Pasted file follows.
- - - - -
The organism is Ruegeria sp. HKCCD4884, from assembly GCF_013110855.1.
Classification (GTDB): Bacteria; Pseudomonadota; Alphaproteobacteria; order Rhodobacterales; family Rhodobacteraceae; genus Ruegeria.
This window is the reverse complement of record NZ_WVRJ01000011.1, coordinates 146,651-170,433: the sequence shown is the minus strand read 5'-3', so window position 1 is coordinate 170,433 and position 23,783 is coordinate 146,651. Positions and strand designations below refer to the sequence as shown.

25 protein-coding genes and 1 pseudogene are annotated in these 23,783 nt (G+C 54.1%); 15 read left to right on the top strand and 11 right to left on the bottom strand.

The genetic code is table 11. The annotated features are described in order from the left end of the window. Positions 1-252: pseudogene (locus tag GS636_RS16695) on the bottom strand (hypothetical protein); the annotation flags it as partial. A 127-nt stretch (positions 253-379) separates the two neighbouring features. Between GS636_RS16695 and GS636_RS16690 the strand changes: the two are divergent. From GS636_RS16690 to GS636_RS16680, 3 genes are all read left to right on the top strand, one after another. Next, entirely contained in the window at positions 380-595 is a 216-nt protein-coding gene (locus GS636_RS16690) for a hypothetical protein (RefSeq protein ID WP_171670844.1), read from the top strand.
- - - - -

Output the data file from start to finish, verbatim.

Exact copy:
The organism is Ruegeria sp. HKCCD4884, from assembly GCF_013110855.1.
Classification (GTDB): Bacteria; Pseudomonadota; Alphaproteobacteria; order Rhodobacterales; family Rhodobacteraceae; genus Ruegeria.
This window is the reverse complement of record NZ_WVRJ01000011.1, coordinates 146,651-170,433: the sequence shown is the minus strand read 5'-3', so window position 1 is coordinate 170,433 and position 23,783 is coordinate 146,651. Positions and strand designations below refer to the sequence as shown.

25 protein-coding genes and 1 pseudogene are annotated in these 23,783 nt (G+C 54.1%); 15 read left to right on the top strand and 11 right to left on the bottom strand.

The genetic code is table 11. The annotated features are described in order from the left end of the window. Positions 1-252: pseudogene (locus tag GS636_RS16695) on the bottom strand (hypothetical protein); the annotation flags it as partial. A 127-nt stretch (positions 253-379) separates the two neighbouring features. Between GS636_RS16695 and GS636_RS16690 the strand changes: the two are divergent. From GS636_RS16690 to GS636_RS16680, 3 genes are all read left to right on the top strand, one after another. Next, entirely contained in the window at positions 380-595 is a 216-nt protein-coding gene (locus GS636_RS16690) for a hypothetical protein (RefSeq protein ID WP_171670844.1), read from the top strand.